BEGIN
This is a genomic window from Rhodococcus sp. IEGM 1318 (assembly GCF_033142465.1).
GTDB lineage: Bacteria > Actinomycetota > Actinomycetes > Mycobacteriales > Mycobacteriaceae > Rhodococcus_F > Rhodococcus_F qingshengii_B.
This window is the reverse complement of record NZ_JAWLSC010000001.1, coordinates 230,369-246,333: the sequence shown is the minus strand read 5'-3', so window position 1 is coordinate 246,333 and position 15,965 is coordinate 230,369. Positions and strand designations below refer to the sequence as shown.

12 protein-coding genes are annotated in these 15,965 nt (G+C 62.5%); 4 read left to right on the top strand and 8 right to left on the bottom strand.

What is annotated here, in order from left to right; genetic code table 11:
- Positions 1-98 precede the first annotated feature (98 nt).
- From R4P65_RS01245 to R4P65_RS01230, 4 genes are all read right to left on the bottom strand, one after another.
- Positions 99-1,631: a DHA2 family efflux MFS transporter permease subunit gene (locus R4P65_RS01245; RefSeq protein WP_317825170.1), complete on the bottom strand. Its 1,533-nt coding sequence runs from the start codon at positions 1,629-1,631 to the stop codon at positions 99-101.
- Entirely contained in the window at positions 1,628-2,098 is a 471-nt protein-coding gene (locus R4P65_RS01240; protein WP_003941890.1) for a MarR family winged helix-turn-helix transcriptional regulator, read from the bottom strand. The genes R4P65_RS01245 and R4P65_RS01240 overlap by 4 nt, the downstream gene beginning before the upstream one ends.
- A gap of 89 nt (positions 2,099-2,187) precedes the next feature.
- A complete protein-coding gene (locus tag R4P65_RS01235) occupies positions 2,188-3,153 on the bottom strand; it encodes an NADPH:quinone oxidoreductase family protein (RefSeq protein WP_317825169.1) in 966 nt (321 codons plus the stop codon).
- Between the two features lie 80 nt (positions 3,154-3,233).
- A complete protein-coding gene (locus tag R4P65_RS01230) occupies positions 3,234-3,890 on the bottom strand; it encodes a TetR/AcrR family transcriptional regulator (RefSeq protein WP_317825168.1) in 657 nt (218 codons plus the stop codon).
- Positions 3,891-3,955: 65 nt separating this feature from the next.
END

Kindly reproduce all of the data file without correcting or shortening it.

This is a genomic window from Rhodococcus sp. IEGM 1318 (assembly GCF_033142465.1).
GTDB lineage: Bacteria > Actinomycetota > Actinomycetes > Mycobacteriales > Mycobacteriaceae > Rhodococcus_F > Rhodococcus_F qingshengii_B.
This window is the reverse complement of record NZ_JAWLSC010000001.1, coordinates 230,369-246,333: the sequence shown is the minus strand read 5'-3', so window position 1 is coordinate 246,333 and position 15,965 is coordinate 230,369. Positions and strand designations below refer to the sequence as shown.

12 protein-coding genes are annotated in these 15,965 nt (G+C 62.5%); 4 read left to right on the top strand and 8 right to left on the bottom strand.

What is annotated here, in order from left to right; genetic code table 11:
- Positions 1-98 precede the first annotated feature (98 nt).
- From R4P65_RS01245 to R4P65_RS01230, 4 genes are all read right to left on the bottom strand, one after another.
- Positions 99-1,631: a DHA2 family efflux MFS transporter permease subunit gene (locus R4P65_RS01245; RefSeq protein WP_317825170.1), complete on the bottom strand. Its 1,533-nt coding sequence runs from the start codon at positions 1,629-1,631 to the stop codon at positions 99-101.
- Entirely contained in the window at positions 1,628-2,098 is a 471-nt protein-coding gene (locus R4P65_RS01240; protein WP_003941890.1) for a MarR family winged helix-turn-helix transcriptional regulator, read from the bottom strand. The genes R4P65_RS01245 and R4P65_RS01240 overlap by 4 nt, the downstream gene beginning before the upstream one ends.
- A gap of 89 nt (positions 2,099-2,187) precedes the next feature.
- A complete protein-coding gene (locus tag R4P65_RS01235) occupies positions 2,188-3,153 on the bottom strand; it encodes an NADPH:quinone oxidoreductase family protein (RefSeq protein WP_317825169.1) in 966 nt (321 codons plus the stop codon).
- Between the two features lie 80 nt (positions 3,154-3,233).
- A complete protein-coding gene (locus tag R4P65_RS01230) occupies positions 3,234-3,890 on the bottom strand; it encodes a TetR/AcrR family transcriptional regulator (RefSeq protein WP_317825168.1) in 657 nt (218 codons plus the stop codon).
- Positions 3,891-3,955: 65 nt separating this feature from the next.